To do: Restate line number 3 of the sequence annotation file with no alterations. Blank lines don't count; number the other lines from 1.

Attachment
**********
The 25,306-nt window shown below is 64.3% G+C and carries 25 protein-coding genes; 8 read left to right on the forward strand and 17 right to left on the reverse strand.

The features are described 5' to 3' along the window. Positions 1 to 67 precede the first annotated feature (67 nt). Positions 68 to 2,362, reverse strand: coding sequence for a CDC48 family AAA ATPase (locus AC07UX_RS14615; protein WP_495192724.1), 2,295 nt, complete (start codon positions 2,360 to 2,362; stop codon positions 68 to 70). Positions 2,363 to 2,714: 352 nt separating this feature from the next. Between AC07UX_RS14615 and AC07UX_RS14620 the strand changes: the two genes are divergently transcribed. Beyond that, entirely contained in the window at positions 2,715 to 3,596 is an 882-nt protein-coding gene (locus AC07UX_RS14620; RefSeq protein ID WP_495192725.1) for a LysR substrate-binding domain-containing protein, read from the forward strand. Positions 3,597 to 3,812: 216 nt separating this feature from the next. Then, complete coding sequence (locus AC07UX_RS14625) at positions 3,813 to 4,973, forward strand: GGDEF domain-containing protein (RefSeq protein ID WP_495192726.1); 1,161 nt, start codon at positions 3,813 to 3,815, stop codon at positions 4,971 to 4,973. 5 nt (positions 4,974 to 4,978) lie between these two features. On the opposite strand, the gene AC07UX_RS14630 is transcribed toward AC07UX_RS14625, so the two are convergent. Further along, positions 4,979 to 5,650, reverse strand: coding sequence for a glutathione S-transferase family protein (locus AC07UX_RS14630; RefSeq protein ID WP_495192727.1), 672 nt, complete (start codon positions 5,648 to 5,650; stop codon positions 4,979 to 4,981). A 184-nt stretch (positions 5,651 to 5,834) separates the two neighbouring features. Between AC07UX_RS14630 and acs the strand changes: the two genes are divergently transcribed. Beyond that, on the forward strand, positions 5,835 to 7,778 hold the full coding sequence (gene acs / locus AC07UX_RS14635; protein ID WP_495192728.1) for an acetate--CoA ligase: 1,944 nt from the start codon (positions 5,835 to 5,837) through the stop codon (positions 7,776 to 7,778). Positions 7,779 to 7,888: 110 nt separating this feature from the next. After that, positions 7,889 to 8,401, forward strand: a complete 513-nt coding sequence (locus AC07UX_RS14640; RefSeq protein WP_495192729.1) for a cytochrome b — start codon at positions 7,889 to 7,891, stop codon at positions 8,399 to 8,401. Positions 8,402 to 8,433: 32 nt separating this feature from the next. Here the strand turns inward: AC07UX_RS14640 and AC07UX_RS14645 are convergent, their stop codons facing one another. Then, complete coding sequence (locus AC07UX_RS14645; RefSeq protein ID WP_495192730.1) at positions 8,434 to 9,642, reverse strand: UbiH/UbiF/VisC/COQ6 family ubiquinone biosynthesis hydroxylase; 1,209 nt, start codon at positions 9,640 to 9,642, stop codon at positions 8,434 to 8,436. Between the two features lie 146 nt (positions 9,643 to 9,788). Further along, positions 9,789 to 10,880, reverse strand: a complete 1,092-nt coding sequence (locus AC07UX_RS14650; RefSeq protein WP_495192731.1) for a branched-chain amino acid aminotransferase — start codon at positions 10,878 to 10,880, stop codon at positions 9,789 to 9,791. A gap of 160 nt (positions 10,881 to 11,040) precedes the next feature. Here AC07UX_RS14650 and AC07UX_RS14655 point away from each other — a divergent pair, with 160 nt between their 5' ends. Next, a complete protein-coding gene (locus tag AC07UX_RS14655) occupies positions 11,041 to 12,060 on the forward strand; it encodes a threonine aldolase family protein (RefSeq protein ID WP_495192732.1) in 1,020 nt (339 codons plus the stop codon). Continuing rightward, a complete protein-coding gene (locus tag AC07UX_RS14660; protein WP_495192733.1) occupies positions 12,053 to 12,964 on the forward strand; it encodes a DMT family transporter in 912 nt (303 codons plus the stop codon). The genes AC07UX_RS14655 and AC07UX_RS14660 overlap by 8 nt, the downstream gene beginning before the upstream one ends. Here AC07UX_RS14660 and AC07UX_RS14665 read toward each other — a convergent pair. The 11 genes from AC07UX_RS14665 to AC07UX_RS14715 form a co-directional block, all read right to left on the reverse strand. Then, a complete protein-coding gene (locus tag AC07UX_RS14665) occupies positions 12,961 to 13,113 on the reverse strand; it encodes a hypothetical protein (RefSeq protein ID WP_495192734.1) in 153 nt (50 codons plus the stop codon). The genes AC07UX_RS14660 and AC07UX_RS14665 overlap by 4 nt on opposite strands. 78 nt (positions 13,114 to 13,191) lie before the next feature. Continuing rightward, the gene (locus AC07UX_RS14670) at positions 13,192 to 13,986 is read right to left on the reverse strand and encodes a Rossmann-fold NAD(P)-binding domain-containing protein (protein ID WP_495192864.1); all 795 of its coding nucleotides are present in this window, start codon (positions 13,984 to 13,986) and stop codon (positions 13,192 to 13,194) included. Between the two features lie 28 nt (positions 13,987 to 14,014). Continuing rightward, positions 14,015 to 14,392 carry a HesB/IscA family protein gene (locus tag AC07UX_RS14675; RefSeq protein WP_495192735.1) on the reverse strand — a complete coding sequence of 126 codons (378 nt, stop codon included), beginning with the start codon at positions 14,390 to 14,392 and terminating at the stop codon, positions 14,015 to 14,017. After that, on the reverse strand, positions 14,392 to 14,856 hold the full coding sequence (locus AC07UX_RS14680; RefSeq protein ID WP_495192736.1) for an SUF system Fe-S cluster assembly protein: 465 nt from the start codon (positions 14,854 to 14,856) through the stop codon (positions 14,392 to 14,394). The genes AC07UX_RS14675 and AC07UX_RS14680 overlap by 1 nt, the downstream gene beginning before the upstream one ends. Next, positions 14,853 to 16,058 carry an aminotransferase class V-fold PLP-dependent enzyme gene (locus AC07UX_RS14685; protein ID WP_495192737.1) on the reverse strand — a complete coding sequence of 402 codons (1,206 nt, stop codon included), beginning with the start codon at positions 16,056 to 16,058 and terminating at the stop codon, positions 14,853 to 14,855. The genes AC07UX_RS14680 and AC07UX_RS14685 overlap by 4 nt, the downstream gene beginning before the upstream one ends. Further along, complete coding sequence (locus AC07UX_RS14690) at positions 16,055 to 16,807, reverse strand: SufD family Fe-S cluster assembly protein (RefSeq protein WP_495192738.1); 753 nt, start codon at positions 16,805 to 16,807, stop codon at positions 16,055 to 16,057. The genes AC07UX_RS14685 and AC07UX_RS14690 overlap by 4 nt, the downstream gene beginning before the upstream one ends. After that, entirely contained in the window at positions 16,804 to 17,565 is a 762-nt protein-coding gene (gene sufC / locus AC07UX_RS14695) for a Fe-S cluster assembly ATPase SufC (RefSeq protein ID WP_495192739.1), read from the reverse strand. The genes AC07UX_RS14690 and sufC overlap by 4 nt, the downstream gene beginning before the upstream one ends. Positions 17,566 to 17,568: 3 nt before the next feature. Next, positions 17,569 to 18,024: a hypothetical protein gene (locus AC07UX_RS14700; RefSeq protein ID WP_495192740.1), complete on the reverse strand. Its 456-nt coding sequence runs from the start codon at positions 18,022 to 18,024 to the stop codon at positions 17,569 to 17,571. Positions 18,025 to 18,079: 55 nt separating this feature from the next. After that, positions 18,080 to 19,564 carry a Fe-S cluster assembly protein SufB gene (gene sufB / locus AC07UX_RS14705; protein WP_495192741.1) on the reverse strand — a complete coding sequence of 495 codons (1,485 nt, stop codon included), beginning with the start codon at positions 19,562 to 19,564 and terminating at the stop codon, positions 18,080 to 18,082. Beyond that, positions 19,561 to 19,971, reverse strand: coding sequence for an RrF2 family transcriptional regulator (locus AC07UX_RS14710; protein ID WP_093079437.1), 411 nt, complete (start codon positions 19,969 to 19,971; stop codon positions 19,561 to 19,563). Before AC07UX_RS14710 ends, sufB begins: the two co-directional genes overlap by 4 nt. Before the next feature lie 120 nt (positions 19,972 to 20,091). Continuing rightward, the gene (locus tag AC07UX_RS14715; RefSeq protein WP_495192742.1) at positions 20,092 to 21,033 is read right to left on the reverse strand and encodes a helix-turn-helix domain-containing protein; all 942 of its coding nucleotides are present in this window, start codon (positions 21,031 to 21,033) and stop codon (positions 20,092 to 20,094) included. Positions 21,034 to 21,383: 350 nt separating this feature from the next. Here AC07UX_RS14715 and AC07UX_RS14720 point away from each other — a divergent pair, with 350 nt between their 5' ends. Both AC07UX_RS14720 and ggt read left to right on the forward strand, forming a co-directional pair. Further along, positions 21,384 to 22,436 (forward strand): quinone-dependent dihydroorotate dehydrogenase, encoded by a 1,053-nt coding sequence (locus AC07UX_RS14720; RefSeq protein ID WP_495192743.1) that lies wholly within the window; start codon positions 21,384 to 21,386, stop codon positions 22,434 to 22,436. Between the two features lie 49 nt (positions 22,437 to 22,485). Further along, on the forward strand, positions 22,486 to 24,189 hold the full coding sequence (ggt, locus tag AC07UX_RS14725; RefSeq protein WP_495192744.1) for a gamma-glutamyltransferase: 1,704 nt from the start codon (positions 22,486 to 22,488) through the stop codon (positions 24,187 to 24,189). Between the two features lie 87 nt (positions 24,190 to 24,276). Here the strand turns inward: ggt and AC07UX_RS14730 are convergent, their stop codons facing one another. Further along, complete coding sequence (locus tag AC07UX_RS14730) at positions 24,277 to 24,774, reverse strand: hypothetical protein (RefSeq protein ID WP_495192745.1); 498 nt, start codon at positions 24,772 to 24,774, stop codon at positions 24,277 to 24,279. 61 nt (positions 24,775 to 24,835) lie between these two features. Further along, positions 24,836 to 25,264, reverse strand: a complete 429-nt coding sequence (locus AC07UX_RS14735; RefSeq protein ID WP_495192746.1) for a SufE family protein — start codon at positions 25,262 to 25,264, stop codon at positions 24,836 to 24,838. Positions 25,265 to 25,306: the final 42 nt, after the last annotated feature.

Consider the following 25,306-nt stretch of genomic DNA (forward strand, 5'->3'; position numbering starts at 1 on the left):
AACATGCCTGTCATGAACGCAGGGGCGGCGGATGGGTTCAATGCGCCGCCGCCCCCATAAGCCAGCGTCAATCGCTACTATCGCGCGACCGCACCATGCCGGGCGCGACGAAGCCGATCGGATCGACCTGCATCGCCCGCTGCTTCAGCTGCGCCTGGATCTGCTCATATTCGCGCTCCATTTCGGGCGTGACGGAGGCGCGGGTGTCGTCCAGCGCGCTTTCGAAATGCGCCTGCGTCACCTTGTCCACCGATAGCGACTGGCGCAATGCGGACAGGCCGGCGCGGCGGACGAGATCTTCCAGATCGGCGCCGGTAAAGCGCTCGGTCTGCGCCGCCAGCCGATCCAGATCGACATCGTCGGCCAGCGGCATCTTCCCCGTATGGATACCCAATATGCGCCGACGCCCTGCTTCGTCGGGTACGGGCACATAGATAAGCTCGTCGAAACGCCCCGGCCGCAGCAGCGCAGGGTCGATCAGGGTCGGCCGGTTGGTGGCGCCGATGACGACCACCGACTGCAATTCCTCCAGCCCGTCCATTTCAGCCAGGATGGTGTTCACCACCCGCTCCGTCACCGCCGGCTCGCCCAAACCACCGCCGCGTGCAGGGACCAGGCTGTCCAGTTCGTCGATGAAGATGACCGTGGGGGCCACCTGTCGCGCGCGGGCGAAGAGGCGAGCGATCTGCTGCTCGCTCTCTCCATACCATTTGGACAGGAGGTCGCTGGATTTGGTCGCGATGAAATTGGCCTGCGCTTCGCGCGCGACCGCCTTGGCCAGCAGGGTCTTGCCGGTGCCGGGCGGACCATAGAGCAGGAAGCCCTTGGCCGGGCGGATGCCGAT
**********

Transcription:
Consider the following 25,306-nt stretch of genomic DNA (forward strand, 5'->3'; position numbering starts at 1 on the left):